Wednesday, April 11, 2018

Summer Internship in DC

 Amanda Bogan, MAIS '18, shares her experience of interning in D.C. at the Congressional-Executive Commission on China during her summer between her first and second year in Nanjing.  

While studying for my Master’s degree at the HNC, I have access to a wide range of professional development and internship experiences. As a member of the HNC community, I am regularly learning about new work and internship opportunities through the Career Services Center, the HNC alumni network, and casual conversations with classmates about their own experiences. In this post, I’ll be sharing about my experience last summer interning in D.C. with the Congressional-Executive Commission on China (CECC), while also giving some advice about finding, applying to and making the most out of any internship opportunity.

I became interested in doing work for the CECC ever since first learning about it from a conversation with the HNC’s Career Counselor, Robbie Shields.  After doing some of my own research on the Commission’s work, I knew I wanted to apply for their summer internship program. As it so happened, a recent HNC alumni and former intern was currently working at the Commission as a research associate and manager of that year’s Annual Report production. I reached out to her by email, expressing my interest in the Commission, and asked about what her experience had been like as an intern for the Commission. From our communications I was able to get a better idea of what kind of responsibilities and assignments I would be given as an intern. This is also an important step in the job or internship application process. Reaching out to people who are either currently working or have previously worked at the position you’re applying to can give you an inside look at an organization’s work values and environment. This will also make you better informed and prepared, both for interviews and for when you (hopefully) begin working there.      

Having thoroughly researched this internship and submitted my application materials, I was thrilled to have the opportunity to interview by phone, and, eventually, receive an offer to serve as a summer intern. Making the adjustment from life in Nanjing to living in D.C. and working on Capitol Hill took a bit of time, but it helped that I was interning in an office of dedicated China experts who also had extensive experience living, working, and studying in China. When I first started my internship, I was given a personal introduction to each of the portfolios that different research associates are in charge of putting together. They would explain to me one-on-one the scope of their research, the current projects they were working on, and I could ask questions about their work. This was a great way to become more familiar with the work that was being conducted around the office, while also giving me the chance to express interest in helping with certain projects or volunteer for assignments. As an intern, I also had the chance to help with an official Commission hearing chaired by U.S. senators in the Capitol Building (which was especially exciting for me, since it was also my first time visiting our nation’s capitol).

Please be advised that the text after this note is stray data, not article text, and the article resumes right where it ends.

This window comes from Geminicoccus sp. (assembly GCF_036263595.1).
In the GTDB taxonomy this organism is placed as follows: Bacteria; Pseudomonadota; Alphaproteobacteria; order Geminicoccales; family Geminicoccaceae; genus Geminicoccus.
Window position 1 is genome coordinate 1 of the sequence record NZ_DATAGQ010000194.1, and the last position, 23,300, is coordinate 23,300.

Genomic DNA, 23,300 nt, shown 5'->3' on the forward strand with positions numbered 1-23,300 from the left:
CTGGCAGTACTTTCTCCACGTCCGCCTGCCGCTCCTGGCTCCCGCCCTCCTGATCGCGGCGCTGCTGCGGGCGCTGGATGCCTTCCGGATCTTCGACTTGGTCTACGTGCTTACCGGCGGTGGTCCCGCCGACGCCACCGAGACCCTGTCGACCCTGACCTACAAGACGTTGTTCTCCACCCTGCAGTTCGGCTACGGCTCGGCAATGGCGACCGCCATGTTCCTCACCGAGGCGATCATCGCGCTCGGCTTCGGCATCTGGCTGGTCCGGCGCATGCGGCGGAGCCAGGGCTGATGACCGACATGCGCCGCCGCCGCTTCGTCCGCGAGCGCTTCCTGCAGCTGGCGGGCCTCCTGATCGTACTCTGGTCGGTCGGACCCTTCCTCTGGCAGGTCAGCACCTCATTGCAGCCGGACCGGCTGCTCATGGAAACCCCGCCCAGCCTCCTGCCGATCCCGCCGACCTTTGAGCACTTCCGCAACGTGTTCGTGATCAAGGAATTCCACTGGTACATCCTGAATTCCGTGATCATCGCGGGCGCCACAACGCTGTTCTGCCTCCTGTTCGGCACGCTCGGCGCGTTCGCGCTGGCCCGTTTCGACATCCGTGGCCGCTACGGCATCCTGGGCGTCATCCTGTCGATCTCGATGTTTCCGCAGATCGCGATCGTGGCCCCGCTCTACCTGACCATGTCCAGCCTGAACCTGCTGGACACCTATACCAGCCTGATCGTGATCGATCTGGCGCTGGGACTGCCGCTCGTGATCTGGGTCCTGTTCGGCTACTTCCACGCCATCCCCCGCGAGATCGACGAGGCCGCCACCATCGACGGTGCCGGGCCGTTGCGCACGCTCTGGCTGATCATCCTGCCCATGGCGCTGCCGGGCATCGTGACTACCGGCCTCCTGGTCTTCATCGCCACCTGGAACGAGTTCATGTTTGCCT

In terms of working in the office, one of my main assignments for the summer was to update and provide new research for the Commission’s Tibet portfolio, which would eventually become a chapter in that year’s Annual Report. Because the research associate who usually oversaw the Tibet portfolio was working out of the office for the summer, I served as her stand-in and took over some of her responsibilities. I was in charge of keeping track of all Tibet-related legal and political developments as reported in U.S. and Chinese news sources and made sure all new information was recorded into the Commission’s database on a daily basis. I also attended events related to the Commission’s mandate in the D.C. area, including a panel of Tibetan scholars who presented their research findings on ongoing political and economic developments in Tibet.

My time spent researching this area for the Commission was particularly interesting as it also built of my background knowledge of Tibetan affairs from my coursework at the HNC. In fact, part of why I was assigned to work on this portfolio is because I had let my supervisor know I had recently wrote a research paper on the modern history of Tibet, and would be interested in contributing to the Commission’s research in this area. In any internship, it generally doesn’t hurt to let whoever is in charge of delegating assignments know what particular areas you’re interested in, what you’d like to learn more about, or if you have a background in a certain area that might be relevant to working on an assignment.

Internships are not only great opportunities to learn more about what kind of work you might want to go into after graduation, they’re also a unique chance to meet people with similar interests and goals. While everyone at the office took their work seriously, we also had time for fun things like interesting conversations during lunch, birthday celebrations in the conference room, and happy hour events after work. Since I was new to D.C., my coworkers would often recommend fun places to go during the weekend and they also quickly filled me in on where all of the decent Chinese restaurants are in the area. One of my favorite places in D.C., Eastern Market, I first discovered on an outing with a fellow research intern who I shared a work-space with and became good friends with. I am still in touch with several of the people I worked with today, and am looking forward to seeing them again if I find myself working in D.C. again this summer.

Written by Amanda Bogan, MAIS '18